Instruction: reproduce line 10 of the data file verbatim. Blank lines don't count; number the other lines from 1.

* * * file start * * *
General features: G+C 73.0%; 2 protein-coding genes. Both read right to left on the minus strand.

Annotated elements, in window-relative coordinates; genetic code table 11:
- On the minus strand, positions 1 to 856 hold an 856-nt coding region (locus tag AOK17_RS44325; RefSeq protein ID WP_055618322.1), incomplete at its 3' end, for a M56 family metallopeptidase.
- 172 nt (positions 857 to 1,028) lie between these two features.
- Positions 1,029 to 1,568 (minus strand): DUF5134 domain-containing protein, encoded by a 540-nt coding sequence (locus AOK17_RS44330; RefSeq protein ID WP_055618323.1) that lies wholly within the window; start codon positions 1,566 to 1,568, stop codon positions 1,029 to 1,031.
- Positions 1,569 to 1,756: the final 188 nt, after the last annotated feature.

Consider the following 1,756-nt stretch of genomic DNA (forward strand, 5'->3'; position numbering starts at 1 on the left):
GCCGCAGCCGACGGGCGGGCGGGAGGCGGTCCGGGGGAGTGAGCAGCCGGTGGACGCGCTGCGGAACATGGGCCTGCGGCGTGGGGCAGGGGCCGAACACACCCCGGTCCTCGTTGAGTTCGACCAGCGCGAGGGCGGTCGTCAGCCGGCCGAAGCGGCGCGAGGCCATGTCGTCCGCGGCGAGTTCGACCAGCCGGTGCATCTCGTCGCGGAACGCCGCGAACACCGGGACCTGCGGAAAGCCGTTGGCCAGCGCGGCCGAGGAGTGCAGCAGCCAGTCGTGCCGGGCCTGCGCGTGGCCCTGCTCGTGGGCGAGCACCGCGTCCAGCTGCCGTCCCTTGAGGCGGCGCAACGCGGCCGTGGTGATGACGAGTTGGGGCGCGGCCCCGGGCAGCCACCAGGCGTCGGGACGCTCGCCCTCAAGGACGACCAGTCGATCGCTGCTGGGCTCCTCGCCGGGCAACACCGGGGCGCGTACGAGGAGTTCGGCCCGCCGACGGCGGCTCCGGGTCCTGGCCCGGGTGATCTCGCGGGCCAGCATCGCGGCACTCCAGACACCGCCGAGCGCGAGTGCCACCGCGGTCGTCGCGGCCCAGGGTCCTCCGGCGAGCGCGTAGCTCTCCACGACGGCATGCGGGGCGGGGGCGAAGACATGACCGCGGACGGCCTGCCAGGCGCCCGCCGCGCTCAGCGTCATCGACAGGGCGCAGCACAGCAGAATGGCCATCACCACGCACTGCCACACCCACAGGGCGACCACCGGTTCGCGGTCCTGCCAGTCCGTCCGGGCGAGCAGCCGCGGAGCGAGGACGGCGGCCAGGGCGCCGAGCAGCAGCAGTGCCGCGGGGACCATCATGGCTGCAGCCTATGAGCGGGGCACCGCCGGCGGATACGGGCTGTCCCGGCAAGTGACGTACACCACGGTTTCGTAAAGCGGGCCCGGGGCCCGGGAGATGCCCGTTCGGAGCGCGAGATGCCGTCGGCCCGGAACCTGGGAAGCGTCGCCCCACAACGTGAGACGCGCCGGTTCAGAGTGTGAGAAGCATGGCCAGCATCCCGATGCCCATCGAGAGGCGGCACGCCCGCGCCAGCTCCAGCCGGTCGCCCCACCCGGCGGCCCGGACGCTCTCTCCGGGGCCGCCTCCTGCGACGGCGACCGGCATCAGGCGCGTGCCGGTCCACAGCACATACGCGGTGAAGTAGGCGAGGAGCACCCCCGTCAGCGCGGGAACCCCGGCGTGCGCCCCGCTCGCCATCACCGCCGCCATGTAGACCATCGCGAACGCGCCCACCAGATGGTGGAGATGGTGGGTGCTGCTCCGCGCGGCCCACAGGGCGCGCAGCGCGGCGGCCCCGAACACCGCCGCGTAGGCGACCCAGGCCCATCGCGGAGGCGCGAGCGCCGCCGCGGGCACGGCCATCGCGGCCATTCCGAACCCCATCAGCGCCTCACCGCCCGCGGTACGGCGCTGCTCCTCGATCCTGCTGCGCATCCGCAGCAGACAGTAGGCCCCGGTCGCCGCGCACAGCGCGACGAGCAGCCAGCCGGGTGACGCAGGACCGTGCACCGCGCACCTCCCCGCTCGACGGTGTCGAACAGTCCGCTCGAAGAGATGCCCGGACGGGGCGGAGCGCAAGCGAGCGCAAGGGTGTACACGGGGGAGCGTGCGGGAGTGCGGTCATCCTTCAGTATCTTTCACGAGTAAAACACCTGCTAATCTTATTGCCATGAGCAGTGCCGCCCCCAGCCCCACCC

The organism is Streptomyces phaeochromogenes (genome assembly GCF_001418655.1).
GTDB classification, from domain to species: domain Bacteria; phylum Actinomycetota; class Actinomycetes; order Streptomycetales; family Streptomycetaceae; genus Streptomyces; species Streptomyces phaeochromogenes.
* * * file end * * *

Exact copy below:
GTDB classification, from domain to species: domain Bacteria; phylum Actinomycetota; class Actinomycetes; order Streptomycetales; family Streptomycetaceae; genus Streptomyces; species Streptomyces phaeochromogenes.